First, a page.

Welcome to the third episode in our series about the changing seasons at a New York City salt marsh. Much of these wetlands were buried deep under fill until they were recently restored by New York City.
By Len Maniace
Though there are a few botanical holdouts, spring seems to have arrived at the salt marsh and meadow at the north end of Alley Pond Park. The bursting buds of red maples are living up to their name, and the branches of weeping willows are etched in chartreuse against the blue sky on Tuesday morning.
Grasses, broadleaf plants and shrubs are growing fast along the edges of the salt marsh, encouraged by a week of more-or-less normal temperatures. Marsh marigolds or Catha palustris, a low-growing plant, is blooming yellow just off the boardwalk that crosses over the marsh and above Alley Creek.
If April is the cruelest month, as T.S. Eliot wrote, April is not for the impatient in one important part of the salt marsh. The Spartina grasses that cover most of the intertidal zone are a dull tan and lie flat on the ground. “I’m hoping to see some green there soon,” said Aline Euler, curriculum and grant developer at the Alley Pond Environmental Center, which is housed in a one-story building nearby. Euler, who has worked there since the center’s early days in the 1970s, is our guide for these visits.
There are plenty of signs of animal life along the creek, which is now at low-tide, a narrow channel, bordered by mudflats. We see dozens of snails on the mudflats, leaving behind them thin trails. We see footprints, some too deep to identify for sure, but others on firmer ground are from a raccoon, Euler said.
Back from wintering in Mexico, Central America and the Caribbean, two tree swallows, Tachycineta bicolor, sit on a bird house planted in the middle of the salt marsh. Three more tree swallows are above the marsh, making swooping flight patterns. There are plenty of the red-winged black birds which arrived from the south last month to stake out nesting territory as they await the female of the species. The birds we see are black with red epaulets and a bit of yellow; they are the males of the species. The less-flashy, brown females are nowhere to be seen. Sorry guys.
In the two weeks since our last visit several plants – burdock, thistle and Phragmites, or common cord grass – have grow noticeably. Perhaps seven-inches then, the tallest of this year’s Phragmites crop are about 15-inches high now.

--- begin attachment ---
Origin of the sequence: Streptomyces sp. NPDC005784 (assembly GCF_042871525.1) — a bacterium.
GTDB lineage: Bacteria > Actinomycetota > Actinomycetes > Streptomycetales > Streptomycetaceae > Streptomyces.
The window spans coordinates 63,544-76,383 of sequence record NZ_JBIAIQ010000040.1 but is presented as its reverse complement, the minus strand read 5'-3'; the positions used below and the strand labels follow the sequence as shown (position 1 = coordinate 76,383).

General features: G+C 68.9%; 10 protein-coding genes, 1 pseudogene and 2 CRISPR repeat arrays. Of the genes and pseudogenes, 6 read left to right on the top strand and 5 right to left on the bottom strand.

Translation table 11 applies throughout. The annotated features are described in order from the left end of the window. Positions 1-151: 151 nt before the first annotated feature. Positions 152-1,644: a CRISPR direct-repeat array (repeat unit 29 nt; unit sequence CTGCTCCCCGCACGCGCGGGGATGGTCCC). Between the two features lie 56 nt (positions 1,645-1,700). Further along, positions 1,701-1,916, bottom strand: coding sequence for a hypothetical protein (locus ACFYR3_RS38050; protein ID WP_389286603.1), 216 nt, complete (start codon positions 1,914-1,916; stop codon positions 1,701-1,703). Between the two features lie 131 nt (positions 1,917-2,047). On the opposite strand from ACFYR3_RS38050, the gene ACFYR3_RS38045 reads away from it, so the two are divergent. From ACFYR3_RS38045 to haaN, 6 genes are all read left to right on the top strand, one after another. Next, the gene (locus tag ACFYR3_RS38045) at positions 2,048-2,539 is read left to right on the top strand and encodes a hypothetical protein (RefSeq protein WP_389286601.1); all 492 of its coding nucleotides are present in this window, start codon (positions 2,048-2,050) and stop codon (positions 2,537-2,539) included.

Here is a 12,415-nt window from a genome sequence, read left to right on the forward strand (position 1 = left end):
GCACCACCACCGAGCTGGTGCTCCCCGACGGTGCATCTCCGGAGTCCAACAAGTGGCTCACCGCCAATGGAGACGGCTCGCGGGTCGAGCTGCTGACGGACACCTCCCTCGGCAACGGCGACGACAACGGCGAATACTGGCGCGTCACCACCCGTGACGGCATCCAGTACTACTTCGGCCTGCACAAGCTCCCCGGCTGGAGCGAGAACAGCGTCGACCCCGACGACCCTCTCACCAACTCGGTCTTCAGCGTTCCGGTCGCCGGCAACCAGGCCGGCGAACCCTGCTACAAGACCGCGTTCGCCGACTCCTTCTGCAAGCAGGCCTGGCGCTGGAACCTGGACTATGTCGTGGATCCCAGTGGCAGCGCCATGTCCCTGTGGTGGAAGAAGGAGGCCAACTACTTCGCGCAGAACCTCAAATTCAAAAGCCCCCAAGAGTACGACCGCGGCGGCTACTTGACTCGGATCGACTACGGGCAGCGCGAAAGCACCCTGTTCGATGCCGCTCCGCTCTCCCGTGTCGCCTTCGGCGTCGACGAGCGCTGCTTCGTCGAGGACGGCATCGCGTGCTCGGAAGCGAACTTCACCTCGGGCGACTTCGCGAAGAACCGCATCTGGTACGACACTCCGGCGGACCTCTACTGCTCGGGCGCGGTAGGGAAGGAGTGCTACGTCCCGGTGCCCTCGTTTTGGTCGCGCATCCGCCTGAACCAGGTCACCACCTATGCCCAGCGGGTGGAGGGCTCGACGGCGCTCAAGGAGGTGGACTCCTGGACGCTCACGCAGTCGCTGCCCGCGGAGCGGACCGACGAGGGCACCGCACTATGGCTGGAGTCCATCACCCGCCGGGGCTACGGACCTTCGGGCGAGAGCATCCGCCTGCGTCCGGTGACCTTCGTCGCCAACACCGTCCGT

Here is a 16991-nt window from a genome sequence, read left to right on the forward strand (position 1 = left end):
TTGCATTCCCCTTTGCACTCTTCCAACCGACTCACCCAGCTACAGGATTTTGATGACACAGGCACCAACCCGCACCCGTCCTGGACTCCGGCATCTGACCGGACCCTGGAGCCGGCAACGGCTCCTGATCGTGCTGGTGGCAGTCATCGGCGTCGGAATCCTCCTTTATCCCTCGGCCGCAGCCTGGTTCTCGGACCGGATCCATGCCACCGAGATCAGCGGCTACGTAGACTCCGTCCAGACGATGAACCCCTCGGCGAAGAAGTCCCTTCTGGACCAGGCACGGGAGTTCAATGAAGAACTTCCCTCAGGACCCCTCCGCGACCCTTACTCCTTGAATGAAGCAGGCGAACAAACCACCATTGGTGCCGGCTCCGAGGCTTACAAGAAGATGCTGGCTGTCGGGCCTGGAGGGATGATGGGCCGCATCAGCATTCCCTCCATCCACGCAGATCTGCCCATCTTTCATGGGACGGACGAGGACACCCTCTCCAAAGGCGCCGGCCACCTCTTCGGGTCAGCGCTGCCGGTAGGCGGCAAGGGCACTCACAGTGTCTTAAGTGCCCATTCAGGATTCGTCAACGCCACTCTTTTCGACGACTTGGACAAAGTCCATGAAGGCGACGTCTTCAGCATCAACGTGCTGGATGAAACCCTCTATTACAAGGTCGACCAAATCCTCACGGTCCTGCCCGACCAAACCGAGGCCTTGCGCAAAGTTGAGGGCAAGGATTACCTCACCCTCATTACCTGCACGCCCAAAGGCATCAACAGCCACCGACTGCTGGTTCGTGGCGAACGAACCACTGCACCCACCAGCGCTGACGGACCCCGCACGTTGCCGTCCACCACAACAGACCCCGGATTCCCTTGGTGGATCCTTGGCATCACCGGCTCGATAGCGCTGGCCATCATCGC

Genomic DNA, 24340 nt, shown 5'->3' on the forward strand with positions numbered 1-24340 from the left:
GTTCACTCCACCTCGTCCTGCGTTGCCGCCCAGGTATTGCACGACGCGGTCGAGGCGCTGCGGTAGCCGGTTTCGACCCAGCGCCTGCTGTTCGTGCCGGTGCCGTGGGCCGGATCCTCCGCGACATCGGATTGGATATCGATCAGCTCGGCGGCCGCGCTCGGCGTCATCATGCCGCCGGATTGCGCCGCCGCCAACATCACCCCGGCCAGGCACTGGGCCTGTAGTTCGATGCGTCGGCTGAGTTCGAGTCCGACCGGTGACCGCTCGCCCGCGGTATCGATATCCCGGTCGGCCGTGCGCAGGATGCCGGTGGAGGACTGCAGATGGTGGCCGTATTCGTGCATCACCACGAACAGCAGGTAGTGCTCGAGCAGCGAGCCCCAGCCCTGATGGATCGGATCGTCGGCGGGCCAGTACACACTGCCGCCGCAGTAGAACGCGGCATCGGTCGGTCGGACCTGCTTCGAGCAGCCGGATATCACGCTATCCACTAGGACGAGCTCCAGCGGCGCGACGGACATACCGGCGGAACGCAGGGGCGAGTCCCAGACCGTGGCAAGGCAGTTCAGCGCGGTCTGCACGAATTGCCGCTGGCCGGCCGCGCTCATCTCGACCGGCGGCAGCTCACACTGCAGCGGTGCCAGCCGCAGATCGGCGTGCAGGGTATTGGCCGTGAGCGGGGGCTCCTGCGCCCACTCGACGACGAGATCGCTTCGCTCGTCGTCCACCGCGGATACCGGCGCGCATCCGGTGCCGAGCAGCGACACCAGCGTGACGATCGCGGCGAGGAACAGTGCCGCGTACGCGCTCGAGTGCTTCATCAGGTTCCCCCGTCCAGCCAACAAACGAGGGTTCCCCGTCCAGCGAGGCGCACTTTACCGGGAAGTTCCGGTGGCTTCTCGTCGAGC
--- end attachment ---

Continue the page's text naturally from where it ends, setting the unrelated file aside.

There are many new plants. One of the new finds is Impatiens capensis, commonly known as jewel weed or spotted touch me not, the latter name because its seed pods respond to touch by bursting open. As you might guess, they are related to impatiens and their early flat circular leaves with a small indent resemble the popular shade-loving annual. Unlike the low-growing garden plant, however, jewel weed is a giant and can top five-feet. Their flowers are the only orange flowers that appear naturally in the park’s salt marsh and meadow, Euler said. And not only are they nice to look at, they are quite useful medicinally, which we will detail in future reports.
Wild roses, Rosa multiflora and Rosa rugosa, are leafing out, though the latter still grips to last year’s rosehips. Also new, or at least now identifiable, are early shoots of cattails, most likely Typha latifolia, which resemble daffodil blades.
Euler point out some green, deeply lobed plants that are a few inches tall. I’ve seen them before and regarded them as weeds. They are Artemisia vulgaris, or common mugwort. Crush the leaves and they give a pleasant scent.
The plant’s many common names prove the need for official Latin names, Common mugwort is also known as common wormwood, felon weed, chrysanthemum weed, sailor’s tobacco and old Uncle Henry – a hint it’s not one of nature’s beauties, though it flowers for much of the summer. Mugwort is used as a flavoring and as a medicinal. Euler said some immigrant visitors have told her it’s sometimes put in bath water to relieve muscle ache.
As we leave the wetlands for higher ground we spot some garlic mustard, Alliaria petiolata, another aromatic plant that has culinary uses. The plant was bought to this country from Europe for its cooking value and is now considered invasive. Finally we come across crabapple trees that are leafing out and showing still-unopened blossoms. Hope they are not past bloom for our next trip in two weeks.